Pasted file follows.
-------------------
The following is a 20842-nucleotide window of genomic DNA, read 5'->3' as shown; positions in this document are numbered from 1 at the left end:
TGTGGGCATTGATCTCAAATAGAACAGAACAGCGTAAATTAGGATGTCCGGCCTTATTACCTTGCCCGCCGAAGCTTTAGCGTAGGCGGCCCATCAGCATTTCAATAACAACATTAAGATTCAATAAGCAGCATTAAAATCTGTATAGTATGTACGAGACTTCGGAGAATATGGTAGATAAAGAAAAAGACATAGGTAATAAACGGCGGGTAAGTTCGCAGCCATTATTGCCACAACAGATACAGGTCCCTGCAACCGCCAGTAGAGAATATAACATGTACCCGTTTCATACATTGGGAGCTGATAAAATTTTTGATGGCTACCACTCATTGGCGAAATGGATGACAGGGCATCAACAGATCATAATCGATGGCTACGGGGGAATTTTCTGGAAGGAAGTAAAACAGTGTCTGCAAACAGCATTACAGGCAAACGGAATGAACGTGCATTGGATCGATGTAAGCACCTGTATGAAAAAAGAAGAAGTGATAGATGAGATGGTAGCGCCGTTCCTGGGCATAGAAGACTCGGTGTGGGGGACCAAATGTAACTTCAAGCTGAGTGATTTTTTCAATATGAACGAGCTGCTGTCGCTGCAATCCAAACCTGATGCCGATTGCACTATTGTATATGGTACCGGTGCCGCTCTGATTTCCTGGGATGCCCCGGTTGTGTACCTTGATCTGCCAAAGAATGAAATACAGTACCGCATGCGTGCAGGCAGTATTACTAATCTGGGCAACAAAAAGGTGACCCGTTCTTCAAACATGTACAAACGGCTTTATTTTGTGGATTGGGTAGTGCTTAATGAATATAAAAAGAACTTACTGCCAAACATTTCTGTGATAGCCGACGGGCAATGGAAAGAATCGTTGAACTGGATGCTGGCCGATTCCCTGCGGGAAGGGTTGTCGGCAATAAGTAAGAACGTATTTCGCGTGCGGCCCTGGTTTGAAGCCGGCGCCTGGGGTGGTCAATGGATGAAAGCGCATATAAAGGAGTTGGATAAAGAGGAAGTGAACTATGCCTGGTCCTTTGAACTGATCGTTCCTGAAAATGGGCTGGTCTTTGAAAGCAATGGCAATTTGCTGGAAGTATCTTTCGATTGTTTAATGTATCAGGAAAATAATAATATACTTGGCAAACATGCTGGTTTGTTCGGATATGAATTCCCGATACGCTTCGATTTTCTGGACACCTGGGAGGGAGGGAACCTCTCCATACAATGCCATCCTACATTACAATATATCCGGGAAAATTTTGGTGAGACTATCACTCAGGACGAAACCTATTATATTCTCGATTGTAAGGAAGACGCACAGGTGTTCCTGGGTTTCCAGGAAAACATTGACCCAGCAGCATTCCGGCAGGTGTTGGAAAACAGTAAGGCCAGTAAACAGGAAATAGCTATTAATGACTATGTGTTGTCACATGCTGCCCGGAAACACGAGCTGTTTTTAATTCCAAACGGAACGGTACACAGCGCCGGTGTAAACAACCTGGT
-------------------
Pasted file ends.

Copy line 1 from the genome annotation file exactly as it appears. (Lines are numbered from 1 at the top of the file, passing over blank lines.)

The following is a 20842-nucleotide window of genomic DNA, read 5'->3' as shown; positions in this document are numbered from 1 at the left end: